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Upholding the Dignity of All People

Theological grounds for combatting racism and embracing diversity

Jarvis J. Williams

The Bible clearly teaches that God created all humans in his image (Gen. 1:26–27). The concept of human dignity, for example, is a biblical truth because God created humans in his image. 

In my view, Christians should not show loyalty to any organization, on the left, in the middle, or on the right, that seeks to undermine what God clearly sets forth in Scripture as his biblical and theological vision for redemptive kingdom diversity and human flourishing. We ought to work with our fellow image-bearers in society and in ways consistent with our biblical and theological convictions and with our Christian conscience to promote human flourishing for all people whenever possible. 

What is needed is a sustainable biblical and theological guide for the people of God in our pursuit of redemptive kingdom diversity because God’s vision is grounded in his redemptive purposes for his people and the entire creation through his Son, Jesus Christ, and because this vision is empowered by the Spirit.

When Jesus’s substitutionary death absorbed God’s wrath for sinners (Rom. 3:25; 5:8–10; 2 Cor. 5:21; Gal. 2:14–15; 3:13–14; Eph. 1:2–22), it also disarmed all earthly and demonic powers of evil (Col. 1:15–20; 2:14–15). Racism is one of those sins for which Jesus absorbed God’s wrath and one of those earthly and demonic powers that his death disarms. Racism is opposed to the gospel of Jesus Christ and against God’s vision of a redeemed and unified creation through Christ (Rom. 3:24, 29; Gal. 1:4; 2:16; 3:1–5:26; Eph. 1:7, 14; 2:11–3:9).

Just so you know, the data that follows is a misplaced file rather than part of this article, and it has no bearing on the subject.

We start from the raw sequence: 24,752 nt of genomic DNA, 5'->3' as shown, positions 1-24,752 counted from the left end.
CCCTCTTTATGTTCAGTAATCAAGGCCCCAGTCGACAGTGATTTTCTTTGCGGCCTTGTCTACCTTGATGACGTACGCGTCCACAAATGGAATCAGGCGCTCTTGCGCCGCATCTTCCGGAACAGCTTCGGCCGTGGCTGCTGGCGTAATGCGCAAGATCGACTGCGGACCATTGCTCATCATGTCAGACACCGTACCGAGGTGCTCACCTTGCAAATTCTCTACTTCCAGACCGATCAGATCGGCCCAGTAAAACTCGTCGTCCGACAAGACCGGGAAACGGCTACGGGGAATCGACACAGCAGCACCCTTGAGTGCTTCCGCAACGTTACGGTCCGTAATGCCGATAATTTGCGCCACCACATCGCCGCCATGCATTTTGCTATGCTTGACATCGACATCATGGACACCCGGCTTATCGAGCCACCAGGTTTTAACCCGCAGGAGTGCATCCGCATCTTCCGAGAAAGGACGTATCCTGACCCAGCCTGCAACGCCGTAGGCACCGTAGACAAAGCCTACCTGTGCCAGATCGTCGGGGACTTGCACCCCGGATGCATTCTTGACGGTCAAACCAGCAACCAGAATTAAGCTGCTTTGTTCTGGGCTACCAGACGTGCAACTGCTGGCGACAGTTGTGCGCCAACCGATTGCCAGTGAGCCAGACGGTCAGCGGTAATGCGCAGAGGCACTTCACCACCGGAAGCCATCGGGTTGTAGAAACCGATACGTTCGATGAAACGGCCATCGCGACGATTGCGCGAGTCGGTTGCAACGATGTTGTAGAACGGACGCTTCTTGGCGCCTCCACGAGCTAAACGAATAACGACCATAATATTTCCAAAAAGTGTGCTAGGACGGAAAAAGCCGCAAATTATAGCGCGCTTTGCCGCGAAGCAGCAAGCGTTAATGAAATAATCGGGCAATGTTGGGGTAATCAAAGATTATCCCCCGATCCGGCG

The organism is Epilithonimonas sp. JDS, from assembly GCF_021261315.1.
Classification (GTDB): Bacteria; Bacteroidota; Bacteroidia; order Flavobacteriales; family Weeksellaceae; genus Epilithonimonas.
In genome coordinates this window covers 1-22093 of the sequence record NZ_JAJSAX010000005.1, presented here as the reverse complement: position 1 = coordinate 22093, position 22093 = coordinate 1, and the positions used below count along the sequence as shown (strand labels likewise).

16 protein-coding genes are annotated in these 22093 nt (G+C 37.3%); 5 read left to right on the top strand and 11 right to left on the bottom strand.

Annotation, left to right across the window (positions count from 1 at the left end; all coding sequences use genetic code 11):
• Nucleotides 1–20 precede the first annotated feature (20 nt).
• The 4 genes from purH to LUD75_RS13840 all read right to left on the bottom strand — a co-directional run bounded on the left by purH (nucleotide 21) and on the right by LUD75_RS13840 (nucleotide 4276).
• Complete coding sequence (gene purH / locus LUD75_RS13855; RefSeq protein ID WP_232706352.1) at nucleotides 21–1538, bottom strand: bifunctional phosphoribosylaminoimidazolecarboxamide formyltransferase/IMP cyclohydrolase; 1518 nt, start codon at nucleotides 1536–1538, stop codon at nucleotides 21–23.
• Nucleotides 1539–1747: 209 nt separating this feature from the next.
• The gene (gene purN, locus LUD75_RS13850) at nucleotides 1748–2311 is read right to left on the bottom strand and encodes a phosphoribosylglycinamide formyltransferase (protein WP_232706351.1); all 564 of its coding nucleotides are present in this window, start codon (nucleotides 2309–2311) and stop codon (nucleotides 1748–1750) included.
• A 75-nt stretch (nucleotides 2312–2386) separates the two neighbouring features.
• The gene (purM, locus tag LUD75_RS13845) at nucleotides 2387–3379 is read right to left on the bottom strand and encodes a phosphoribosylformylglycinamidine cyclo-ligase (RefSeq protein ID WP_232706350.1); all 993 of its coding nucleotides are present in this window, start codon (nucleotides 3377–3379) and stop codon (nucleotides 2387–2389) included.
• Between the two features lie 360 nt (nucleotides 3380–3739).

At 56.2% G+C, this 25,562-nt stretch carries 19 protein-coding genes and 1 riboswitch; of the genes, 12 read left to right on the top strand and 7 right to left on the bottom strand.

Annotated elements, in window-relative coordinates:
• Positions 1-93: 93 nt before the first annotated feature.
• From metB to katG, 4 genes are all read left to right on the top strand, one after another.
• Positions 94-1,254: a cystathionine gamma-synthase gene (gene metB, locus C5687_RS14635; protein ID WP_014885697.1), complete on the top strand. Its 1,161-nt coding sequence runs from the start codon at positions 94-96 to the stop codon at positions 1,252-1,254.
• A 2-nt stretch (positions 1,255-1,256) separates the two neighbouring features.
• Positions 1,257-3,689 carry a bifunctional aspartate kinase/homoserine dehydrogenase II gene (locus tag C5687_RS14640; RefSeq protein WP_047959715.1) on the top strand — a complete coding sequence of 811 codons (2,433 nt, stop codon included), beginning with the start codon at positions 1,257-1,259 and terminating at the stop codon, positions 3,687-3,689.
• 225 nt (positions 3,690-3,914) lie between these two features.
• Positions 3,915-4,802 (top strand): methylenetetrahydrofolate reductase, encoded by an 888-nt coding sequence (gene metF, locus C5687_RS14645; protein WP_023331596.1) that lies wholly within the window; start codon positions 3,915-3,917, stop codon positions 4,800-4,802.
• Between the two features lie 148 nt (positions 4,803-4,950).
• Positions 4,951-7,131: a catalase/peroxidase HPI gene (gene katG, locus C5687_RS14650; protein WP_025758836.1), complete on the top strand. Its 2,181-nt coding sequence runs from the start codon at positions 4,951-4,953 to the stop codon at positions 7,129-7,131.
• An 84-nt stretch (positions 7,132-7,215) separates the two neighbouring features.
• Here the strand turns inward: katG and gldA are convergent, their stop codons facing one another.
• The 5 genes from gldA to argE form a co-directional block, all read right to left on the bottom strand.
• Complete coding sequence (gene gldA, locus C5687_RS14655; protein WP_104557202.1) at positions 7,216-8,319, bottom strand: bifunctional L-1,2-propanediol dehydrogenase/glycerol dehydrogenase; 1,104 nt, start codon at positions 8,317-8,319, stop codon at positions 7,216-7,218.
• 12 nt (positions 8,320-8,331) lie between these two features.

God recreates through Christ, out of different tongues, tribes, peoples, and nations, one new (but diverse) people commanded to live in pursuit of reconciled community with one another and with their neighbors now in anticipation of the age to come (Isa. 52:12–53:10; 65:17–25; Rom. 8:19–22; Gal. 5:13–6:15; Eph. 2:11–5:20; Rev. 5:6–9; 21–22). Christians should intentionally pursue love of neighbor because God through Christ gives us the indwelling presence and power of the Spirit and because God’s Word commands us to walk in love in the power of the Spirit and by no means to fulfill the lust of the flesh (Isa. 65:17–25; John 17:1–26; Acts 2; 1 Cor. 13; 2 Cor. 5:17–21; Gal. 1:4; 3:13–14; 4:4–6; 5:13–14; 6:10; Eph. 2:11–3:12).

One way Christians walk in the Spirit is to love our neighbors as ourselves (Gal. 5:13–14, 22; 6:2; cf. Lev. 19:18). We should not use our freedom in Christ to pursue our sinful passions in accordance with the flesh (Gal. 5:13, 17–21). Those who live to gratify their flesh will not inherit eternal life (5:16–6:10). Being complicit in racism is proof that one is perhaps enslaved to the flesh and to its seductive powers of evil (5:17, 19–21), rather than enslaved to love by the power of the Spirit as a citizen of the kingdom (Matt. 5–7; Gal. 5:13–6:10).